Who Is To Blame For Minnesota's Run-Defense Issues?

Photo Credit: Jeffrey Becker (USA TODAY Sports)

The Minnesota Vikings have a run-defense issue. Considering that the Los Angeles Rams exposed it, and Aaron Jones and the similarly constructed Green Bay Packers are next on the docket, they have to address the issue — and fast. Whenever there is a problem to diagnose, it’s easy to jump to the simplest conclusion. The Vikings signed Dalvin Tomlinson in the offseason and got Michael Pierce back from the 2020 offseason. Wasn’t that supposed to shore up the middle?

The first logical place to look is at the performance of those defensive tackles. What you find is not disappointing at all. On the contrary, Pierce and Tomlinson regularly dominate the linemen in front of them. Pierce, in particular, is a purveyor of violence. Tomlinson is more controlled but impacts the game plenty.

When Pierce and Tomlinson are on the field, their gravity warps the entire structure of the offense. The problem is keeping them on the field. Pierce’s size is vital to his job, but he only plays 30-40 snaps per game. That means that, for a sizeable chunk of every game, the Vikings have to rely on weaker depth pieces. Tomlinson’s snap share isn’t much higher. But even beyond that, the depth tackles haven’t been that problematic. Minnesota has been giving up rushing yards anyways. What gives?

To fully understand this, we have to come to a greater understanding of run defense. Blocking math is the first step to this, and it’s relatively straightforward. Count the gaps in between blockers the offense has on the line of scrimmage. Then count the number of players who threaten those gaps. If the defense is plus-one, minus-one, or neutral, it greatly affects the way they play.

There are ways to combat this problem of being outnumbered without sacrificing efficacy in the passing game. One common favorite is to play “gap and a half,” where a player is primarily responsible for one gap but half-covers the other by moving into that space if the runner chooses it. It’s difficult to do, and here, Patrick Jones II doesn’t make his move fast enough.

To some degree, the Vikings can get caught prioritizing pass defense in their play calls. That might be worth it on the whole since deep passes hurt you a lot more than nine-yard runs. But the Vikings’ issues don’t end there. They’ve had plenty of trouble when the blocking math lines up as well.

A crucial part of run defense is setting the edge. You can sign Marvel’s Avengers to play defensive tackle, and it won’t matter if the running back can just bounce every run away from them or cut back toward undisciplined edge rushers. That was incredibly visible in the Vikings’ loss to the Rams, where poor play from edge rushers completely erased the contributions of the defensive tackles. But first, a quick example of what edge setting is supposed to look like:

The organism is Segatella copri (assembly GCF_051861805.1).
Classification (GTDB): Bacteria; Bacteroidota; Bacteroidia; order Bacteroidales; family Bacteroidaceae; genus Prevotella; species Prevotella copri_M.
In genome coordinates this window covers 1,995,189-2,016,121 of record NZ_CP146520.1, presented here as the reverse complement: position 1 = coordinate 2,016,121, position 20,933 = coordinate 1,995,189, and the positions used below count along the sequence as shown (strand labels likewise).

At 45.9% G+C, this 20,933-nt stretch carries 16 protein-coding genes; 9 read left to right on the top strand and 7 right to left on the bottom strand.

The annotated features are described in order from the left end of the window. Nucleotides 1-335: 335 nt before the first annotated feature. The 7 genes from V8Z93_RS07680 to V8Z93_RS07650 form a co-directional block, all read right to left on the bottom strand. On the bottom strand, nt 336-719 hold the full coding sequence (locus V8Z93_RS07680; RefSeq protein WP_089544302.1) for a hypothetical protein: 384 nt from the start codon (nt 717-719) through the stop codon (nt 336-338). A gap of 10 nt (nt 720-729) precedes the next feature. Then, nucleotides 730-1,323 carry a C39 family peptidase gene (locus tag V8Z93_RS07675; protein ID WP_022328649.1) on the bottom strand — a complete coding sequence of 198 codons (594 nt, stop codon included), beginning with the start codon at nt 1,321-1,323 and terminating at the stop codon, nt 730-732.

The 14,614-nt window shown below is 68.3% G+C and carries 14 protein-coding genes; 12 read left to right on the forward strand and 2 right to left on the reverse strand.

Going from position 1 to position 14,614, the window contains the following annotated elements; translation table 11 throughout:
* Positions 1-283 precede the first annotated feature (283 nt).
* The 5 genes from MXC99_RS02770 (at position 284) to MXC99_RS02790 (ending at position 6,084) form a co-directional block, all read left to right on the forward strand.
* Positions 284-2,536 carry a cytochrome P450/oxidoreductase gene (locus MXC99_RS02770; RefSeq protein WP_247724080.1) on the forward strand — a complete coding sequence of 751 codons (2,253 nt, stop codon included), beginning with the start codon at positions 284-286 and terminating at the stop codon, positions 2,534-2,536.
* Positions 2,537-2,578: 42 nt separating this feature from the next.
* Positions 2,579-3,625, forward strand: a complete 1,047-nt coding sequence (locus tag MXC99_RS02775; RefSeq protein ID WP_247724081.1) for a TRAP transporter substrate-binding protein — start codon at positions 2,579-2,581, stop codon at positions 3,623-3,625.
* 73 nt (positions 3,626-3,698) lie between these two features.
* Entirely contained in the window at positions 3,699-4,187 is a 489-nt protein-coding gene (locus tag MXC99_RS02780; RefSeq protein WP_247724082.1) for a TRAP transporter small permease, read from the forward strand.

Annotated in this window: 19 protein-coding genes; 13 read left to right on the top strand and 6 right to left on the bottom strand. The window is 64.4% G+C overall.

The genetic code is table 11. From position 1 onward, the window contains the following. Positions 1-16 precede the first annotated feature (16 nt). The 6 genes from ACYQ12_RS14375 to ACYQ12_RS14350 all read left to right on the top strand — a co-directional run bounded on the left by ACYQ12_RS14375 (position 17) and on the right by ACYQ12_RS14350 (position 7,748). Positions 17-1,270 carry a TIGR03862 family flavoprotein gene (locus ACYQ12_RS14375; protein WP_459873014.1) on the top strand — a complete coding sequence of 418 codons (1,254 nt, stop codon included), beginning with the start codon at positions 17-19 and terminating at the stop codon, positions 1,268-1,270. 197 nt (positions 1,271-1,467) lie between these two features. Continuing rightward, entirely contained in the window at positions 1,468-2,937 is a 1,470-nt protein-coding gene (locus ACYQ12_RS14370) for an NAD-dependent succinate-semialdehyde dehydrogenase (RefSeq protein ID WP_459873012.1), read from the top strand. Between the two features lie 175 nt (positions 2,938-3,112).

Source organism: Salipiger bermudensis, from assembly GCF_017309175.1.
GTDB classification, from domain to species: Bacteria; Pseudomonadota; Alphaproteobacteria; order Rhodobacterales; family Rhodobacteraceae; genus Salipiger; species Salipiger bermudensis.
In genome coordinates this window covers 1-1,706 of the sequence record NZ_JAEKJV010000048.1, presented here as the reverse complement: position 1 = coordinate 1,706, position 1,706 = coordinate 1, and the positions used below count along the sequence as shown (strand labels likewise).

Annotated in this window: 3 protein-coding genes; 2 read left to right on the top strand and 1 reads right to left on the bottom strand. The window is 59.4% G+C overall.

Breaking it down further, D.J. Wonnum has had many issues with spacing himself. He attacks far too aggressively on the backside of zone runs, leaving himself vulnerable to an overrun. That also makes it easier for smaller players like tight ends or even wide receivers to block him. He’s already going the way they want him to go; they just need to nudge him along a little further.

This is a recurring problem for Wonnum. Here are some examples over the last couple of games:

In general, poor spacing from the edge rushers has plagued Minnesota’s run defense. It’s not just Wonnum. Since losing Everson Griffen and Danielle Hunter, the Vikings have trotted out a parade of struggling youngsters. Spacing is very difficult to get down as a player. It requires veteran awareness and a feel for the game. Imagine closing your eyes and walking in a perfect square of 10 feet on each side. If you can do so safely, try it, and see how far off you end up. Then compare that to the precision required to execute good run defense. It’s difficult, and youngsters who don’t have that instinct are dragging the team down.

To summarize, the problem isn’t the beefy interior the Vikings so carefully crafted. That has worked as intended. The problem is their simultaneous negligence of the edge of the defensive line. It’s a problem I highlighted back when they could do something about it. Edge was their biggest need in the 2021 draft, and they didn’t address it until pick 90 (Patrick Jones), long after the big names were gone.

Hunter returned but didn’t stay healthy. Griffen was not a responsible answer to the problem. Even though he worked out, relying on the 34-year-old to return to starting form was as irresponsible as depending on Wonnum to progress to starting form. It made matters worse to lose Griffen to mental health complications, but the on-field process is worth critiquing anyways. The Vikings simply failed to build depth. That’s not news to anyone.

And so a team relying on young, inexperienced players must now show discipline in their RPO reads against the 12-3 Green Bay Packers. Aaron Jones missed the last game, but he won’t miss this one. With the Vikings’ lives on the line, can their young players step up and prevent a beating on the ground?

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